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July 31, 2017

Connecting the Dots Between Allergies and Autoimmune Disease

At first glance, allergies and multiple sclerosis, rheumatoid arthritis, type 1 diabetes may seem more different than similar.

When picturing autoimmune disease, you may imagine your body targeting cells in your pancreas or the protective sheath around your nerve cells - your immune system going on “the attack” against your tissues. Your cells become invaders in your own body.

With allergies, on the other hand, the "villains" conjure images of something entirely more familiar and every day, like.....peanuts. Pollen. Shell fish. Cat dander.  In other words, your body flagging harmless environmental allergens, or substances, as dangerous and then going on the offense.

Erik Wambre

Benaroya Research Institute predominantly focuses on the more than 80 autoimmune diseases 1 in 15 Americans live with, but another area of growing research expertise is allergies because where many people see differences, BRI’s researchers see parallels.

“They are all connected,” Erik Wambre, PhD, principal investigator, says of the relationship between the two. “It’s a mistake of your body’s own immune system, whether it’s autoimmunity or allergy.”

And when it comes to how the body reacts to these two types of attacks?

Steven F Ziegler

"It's a different flavor of response,” according to Steve Ziegler, PhD, Director of the Immunology Research Program at BRI. “In autoimmunity, there is a different type of T-cell involved than in allergies. In an autoimmune response, tissue destruction occurs. With allergies, the immune system overreacts to harmless allergens. Interestingly, this is the same type of response that expels viruses, parasites, and bacteria from the body.”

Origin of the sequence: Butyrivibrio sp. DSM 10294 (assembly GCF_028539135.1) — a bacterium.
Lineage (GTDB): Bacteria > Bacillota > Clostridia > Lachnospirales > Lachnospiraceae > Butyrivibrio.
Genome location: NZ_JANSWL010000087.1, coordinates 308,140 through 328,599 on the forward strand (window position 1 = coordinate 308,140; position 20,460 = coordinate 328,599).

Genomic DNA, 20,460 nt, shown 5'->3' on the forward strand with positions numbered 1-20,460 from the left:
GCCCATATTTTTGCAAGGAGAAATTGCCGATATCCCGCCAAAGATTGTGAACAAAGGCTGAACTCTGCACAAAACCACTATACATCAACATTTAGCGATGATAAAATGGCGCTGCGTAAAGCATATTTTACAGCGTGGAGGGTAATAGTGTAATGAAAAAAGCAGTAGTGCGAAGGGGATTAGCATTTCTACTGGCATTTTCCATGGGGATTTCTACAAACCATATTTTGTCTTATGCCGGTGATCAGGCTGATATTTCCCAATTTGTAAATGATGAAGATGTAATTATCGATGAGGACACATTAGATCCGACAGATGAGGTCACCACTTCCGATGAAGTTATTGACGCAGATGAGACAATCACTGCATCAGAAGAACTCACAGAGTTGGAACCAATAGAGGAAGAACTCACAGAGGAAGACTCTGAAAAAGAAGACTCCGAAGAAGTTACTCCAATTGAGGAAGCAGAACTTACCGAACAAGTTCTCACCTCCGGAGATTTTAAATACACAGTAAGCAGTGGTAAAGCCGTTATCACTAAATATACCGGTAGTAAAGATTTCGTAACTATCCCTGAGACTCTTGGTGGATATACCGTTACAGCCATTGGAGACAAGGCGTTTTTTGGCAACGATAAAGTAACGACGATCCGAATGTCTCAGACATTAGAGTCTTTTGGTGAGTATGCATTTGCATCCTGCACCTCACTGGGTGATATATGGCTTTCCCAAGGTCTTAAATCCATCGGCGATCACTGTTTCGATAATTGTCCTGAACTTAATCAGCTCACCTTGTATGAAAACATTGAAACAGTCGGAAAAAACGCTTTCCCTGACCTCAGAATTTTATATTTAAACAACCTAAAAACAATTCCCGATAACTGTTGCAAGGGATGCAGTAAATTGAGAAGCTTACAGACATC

Despite challenges, such as understanding how the role genetics plays varies between the two responses, Dr. Ziegler is feeling optimistic about where research is going and states there have been “incredibly strong strides” made in dealing with allergic responses.

“There are very good drugs on the market now that target different aspects of allergic responses very specifically, and they actually work,” he said. “Importantly, they tend not to have a lot of side effects and so can be used widely.”

But like eliminating autoimmune disease, eliminating allergies is considered a daunting - though not impossible – task. Only with allergies, there is an added challenge thrown in.

“In autoimmunity, there is one set of genes that is dominant over everything else, which is a huge determining factor in whether you get a disease or not,” Dr. Ziegler added. “There's nothing like that in allergies. There is no single gene or gene family that you can point to and say, ‘If we can target these guys, half of allergy will disappear.’”

Yet other linked characteristics hint at a future where discoveries can be made through researching immune responses in people living with multiple autoimmune diseases or several allergies.

“Between SLE (lupus) and multiple sclerosis (MS), if we understand why people develop SLE, it will then be easier to understand why they develop MS,” Dr. Wambre said. “Same thing with allergies. If we understand why you are allergic to food, then maybe that will help to understand why you are also allergic to pollen.”

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